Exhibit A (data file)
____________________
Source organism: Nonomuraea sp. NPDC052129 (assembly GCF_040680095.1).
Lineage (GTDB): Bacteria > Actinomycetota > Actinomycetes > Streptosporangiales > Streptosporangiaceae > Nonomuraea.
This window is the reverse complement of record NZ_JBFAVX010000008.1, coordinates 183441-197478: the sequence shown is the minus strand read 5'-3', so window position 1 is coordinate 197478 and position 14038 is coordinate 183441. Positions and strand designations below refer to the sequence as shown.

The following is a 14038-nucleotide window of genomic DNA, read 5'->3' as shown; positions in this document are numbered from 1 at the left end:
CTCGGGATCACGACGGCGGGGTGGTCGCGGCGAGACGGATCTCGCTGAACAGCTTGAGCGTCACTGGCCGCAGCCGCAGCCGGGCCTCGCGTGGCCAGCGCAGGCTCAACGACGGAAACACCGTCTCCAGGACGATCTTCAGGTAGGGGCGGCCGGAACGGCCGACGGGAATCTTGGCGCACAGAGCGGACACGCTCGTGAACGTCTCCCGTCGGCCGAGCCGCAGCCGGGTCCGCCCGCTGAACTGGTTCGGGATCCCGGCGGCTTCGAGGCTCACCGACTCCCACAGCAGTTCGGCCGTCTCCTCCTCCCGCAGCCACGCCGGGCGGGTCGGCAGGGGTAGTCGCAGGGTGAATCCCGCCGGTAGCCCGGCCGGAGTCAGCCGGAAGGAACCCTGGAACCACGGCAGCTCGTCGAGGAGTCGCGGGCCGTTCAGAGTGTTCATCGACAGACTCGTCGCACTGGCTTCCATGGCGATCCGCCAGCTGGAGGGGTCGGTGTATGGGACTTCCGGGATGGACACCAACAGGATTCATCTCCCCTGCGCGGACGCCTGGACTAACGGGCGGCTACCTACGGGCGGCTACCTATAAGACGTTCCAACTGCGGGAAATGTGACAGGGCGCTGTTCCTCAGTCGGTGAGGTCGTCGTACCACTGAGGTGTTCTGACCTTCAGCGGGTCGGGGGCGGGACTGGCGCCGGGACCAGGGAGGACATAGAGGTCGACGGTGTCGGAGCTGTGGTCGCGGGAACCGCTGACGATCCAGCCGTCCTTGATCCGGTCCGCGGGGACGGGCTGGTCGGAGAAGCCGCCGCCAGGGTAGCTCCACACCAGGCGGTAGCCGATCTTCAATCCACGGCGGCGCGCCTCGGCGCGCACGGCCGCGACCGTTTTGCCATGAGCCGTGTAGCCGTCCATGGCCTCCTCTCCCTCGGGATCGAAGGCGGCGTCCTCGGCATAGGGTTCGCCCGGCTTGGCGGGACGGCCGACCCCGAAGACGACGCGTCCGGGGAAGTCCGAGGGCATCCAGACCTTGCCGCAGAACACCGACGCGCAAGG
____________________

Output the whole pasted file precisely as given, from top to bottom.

Source organism: Nonomuraea sp. NPDC052129 (assembly GCF_040680095.1).
Lineage (GTDB): Bacteria > Actinomycetota > Actinomycetes > Streptosporangiales > Streptosporangiaceae > Nonomuraea.
This window is the reverse complement of record NZ_JBFAVX010000008.1, coordinates 183441-197478: the sequence shown is the minus strand read 5'-3', so window position 1 is coordinate 197478 and position 14038 is coordinate 183441. Positions and strand designations below refer to the sequence as shown.

The following is a 14038-nucleotide window of genomic DNA, read 5'->3' as shown; positions in this document are numbered from 1 at the left end:
CTCGGGATCACGACGGCGGGGTGGTCGCGGCGAGACGGATCTCGCTGAACAGCTTGAGCGTCACTGGCCGCAGCCGCAGCCGGGCCTCGCGTGGCCAGCGCAGGCTCAACGACGGAAACACCGTCTCCAGGACGATCTTCAGGTAGGGGCGGCCGGAACGGCCGACGGGAATCTTGGCGCACAGAGCGGACACGCTCGTGAACGTCTCCCGTCGGCCGAGCCGCAGCCGGGTCCGCCCGCTGAACTGGTTCGGGATCCCGGCGGCTTCGAGGCTCACCGACTCCCACAGCAGTTCGGCCGTCTCCTCCTCCCGCAGCCACGCCGGGCGGGTCGGCAGGGGTAGTCGCAGGGTGAATCCCGCCGGTAGCCCGGCCGGAGTCAGCCGGAAGGAACCCTGGAACCACGGCAGCTCGTCGAGGAGTCGCGGGCCGTTCAGAGTGTTCATCGACAGACTCGTCGCACTGGCTTCCATGGCGATCCGCCAGCTGGAGGGGTCGGTGTATGGGACTTCCGGGATGGACACCAACAGGATTCATCTCCCCTGCGCGGACGCCTGGACTAACGGGCGGCTACCTACGGGCGGCTACCTATAAGACGTTCCAACTGCGGGAAATGTGACAGGGCGCTGTTCCTCAGTCGGTGAGGTCGTCGTACCACTGAGGTGTTCTGACCTTCAGCGGGTCGGGGGCGGGACTGGCGCCGGGACCAGGGAGGACATAGAGGTCGACGGTGTCGGAGCTGTGGTCGCGGGAACCGCTGACGATCCAGCCGTCCTTGATCCGGTCCGCGGGGACGGGCTGGTCGGAGAAGCCGCCGCCAGGGTAGCTCCACACCAGGCGGTAGCCGATCTTCAATCCACGGCGGCGCGCCTCGGCGCGCACGGCCGCGACCGTTTTGCCATGAGCCGTGTAGCCGTCCATGGCCTCCTCTCCCTCGGGATCGAAGGCGGCGTCCTCGGCATAGGGTTCGCCCGGCTTGGCGGGACGGCCGACCCCGAAGACGACGCGTCCGGGGAAGTCCGAGGGCATCCAGACCTTGCCGCAGAACACCGACGCGCAAGG